Daily Family Worship

Psalm 78:1-37: The History of Israel, Part 1

by | May 24, 2024

The 78th Psalm gives the Lord’s people much glorious instruction in a detailed recital of the acts of the people of Israel as examples, from the time when they departed out of Egypt, down to the period when David was chosen to be king. It teaches us to believe and trust in God; and it shows us how “very present” Jehovah always was to those who believed in Him, in the midst of all their perils – and even in the midst of death. And on the other hand, it also shows us how surely and terribly He always visited those who despised His Word and departed from Him. According to the words of the First Commandment, God has – from the beginning – shown mercy to those who love Him, and visited those who hate Him with punishment. And although the world despises both the threatenings and the promises of God, yet He will still go on working according to the words of this First Commandment – the words of which still prevail over all the kingdoms of the earth. Among all those who hate Him and refuse to obey Him, He strikes down kings, overturns kingdoms, uproots families, and blots out mighty names. But the other side of that same Commandment is also being continually manifested before us, even today, in the preservation and protection of those in the Church of Jesus who love Him. He lifts up those who are down, He relieves the oppressed, He helps the poor and the captives, He frees those who are in prison, He raises the dead, and He brings salvation to the lost!

The main content of this Psalm comprises a narrative of the history of the people of God, showing His repeated works of wonder on their behalf, despite their repeated acts of rebellion against Him. Particularly, in verses 9-37, we are reminded of how the Lord brought the Israelites safely through the Red Sea, in which their enemies subsequently drowned. He led them continually through the wilderness with the cloudy and fiery pillar of His presence, and He miraculously provided water for their thirsty throats from a rock. In spite of that wondrous miracle, they questioned whether or not He could give them meat to eat – even though He had already been feeding them daily with manna (“angels’ food,” verse 25 calls it). Yet “for all this,” we are told, “they sinned still, and believed not for his wondrous works” (verse 32). The 37th verse gives a sad summary of the spiritual state of these people: “Their heart was not right with him, neither were they stedfast in his covenant.”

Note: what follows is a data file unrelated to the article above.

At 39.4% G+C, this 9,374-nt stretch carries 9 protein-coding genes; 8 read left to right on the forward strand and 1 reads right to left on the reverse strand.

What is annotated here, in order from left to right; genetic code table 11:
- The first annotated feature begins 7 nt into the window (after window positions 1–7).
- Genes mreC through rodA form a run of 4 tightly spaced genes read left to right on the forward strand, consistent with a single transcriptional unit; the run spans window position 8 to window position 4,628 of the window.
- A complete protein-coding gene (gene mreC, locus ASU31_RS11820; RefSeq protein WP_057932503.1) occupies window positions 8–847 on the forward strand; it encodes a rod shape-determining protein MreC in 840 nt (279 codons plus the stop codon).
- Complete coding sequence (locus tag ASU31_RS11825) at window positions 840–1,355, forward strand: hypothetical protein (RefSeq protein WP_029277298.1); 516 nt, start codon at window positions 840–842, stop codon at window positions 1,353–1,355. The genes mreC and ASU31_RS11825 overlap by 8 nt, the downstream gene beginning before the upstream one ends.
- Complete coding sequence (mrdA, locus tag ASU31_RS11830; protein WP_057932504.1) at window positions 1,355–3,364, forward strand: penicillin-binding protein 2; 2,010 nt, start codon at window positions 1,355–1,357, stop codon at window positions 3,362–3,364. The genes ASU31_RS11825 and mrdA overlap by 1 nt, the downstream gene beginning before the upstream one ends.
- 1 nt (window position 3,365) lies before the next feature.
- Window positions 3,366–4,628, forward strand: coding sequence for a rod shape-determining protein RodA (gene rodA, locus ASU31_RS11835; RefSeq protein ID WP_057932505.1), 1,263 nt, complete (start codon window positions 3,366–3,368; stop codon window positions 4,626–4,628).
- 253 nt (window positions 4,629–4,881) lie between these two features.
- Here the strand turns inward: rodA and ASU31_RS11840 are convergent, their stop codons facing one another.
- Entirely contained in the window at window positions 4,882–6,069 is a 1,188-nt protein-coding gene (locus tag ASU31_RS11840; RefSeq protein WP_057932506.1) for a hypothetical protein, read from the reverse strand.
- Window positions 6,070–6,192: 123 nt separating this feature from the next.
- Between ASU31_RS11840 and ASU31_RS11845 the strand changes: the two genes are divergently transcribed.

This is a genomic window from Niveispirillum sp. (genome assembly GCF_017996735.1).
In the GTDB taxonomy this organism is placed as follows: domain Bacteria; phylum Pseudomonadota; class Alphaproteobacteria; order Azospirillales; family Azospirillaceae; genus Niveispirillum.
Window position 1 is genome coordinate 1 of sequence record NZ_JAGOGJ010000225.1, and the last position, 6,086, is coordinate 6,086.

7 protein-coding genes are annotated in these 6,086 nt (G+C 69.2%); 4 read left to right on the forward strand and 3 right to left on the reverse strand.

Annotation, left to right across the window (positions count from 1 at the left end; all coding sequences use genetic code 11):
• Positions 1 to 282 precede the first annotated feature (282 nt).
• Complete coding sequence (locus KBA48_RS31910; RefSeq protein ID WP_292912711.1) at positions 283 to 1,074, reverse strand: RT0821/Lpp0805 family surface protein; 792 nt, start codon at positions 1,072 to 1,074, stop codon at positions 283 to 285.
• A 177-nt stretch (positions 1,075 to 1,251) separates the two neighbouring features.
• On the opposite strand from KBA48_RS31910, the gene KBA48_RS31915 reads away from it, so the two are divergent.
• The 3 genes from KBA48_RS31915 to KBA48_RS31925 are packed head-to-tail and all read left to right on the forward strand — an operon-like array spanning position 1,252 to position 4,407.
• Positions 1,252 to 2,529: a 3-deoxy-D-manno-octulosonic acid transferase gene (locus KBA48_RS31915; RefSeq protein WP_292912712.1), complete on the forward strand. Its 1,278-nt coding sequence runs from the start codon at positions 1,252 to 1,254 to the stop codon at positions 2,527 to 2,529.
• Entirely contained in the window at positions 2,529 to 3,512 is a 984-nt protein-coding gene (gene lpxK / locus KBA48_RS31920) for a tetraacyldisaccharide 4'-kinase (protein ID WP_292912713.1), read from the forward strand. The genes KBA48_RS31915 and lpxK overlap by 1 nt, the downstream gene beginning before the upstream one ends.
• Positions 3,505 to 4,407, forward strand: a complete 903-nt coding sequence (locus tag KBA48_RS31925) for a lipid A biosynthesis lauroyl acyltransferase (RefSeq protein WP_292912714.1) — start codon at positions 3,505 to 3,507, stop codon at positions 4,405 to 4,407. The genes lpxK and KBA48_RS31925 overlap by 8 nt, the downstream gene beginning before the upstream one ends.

But in addition to the spiritual lessons learned from the historical narrative contained in this portion of inspired Scripture, we would do well to take a moment to see the importance of communicating these lessons to our children and grandchildren. Asaph speaks of this in the first eight verses of this Psalm: “that the generation to come might know them, even the children which should be born; who should arise and declare them to their children: That they might set their hope in God, and not forget the works of God, but keep his commandments.” Brothers and sisters! Let not our negligent silence deprive our offspring of the precious truth of the Lord! After all, it is these children who shall be the Church of the future! They must be taught to magnify the Lord. They ought to be well-informed as to His wonderful doings in ages past; and they should be made to know “his strength, and his wonderful works that he hath done.” The best education is education in the best things. The first lesson for a little child should be concerning his father and mother’s God. Grammar is poor food for the soul, if it is not flavored with grace. The world may teach secular knowledge alone; indeed, it is all that she has a heart to know. But parents in the Church must not deal this way with Christ’s offspring; they should ensure that every Timothy and Rhoda knows the Holy Scriptures from their earliest youth. Around the fireside or the dinner-table, fathers and mothers should not only repeat the Bible records; but also the deeds of the martyrs and the Reformers, as well as the dealings of the Lord with themselves – both in Providence and in grace. O how we long to see children being taught cheerfully by their own mothers and fathers! What pleasant evenings have children had at their parents’ knees, in days gone by, as they have listened to some “sweet story of old!” Let us cry out to the Lord for grace to not fail in this blessed duty and privilege! They must not go out into this giddy, sinful world without the advantage of a solid Biblical training.

Thank You, Jesus, for Your unswerving goodness toward us, for You always guide us through the wilderness of this world, and pour out blessings on our heads! Amen.

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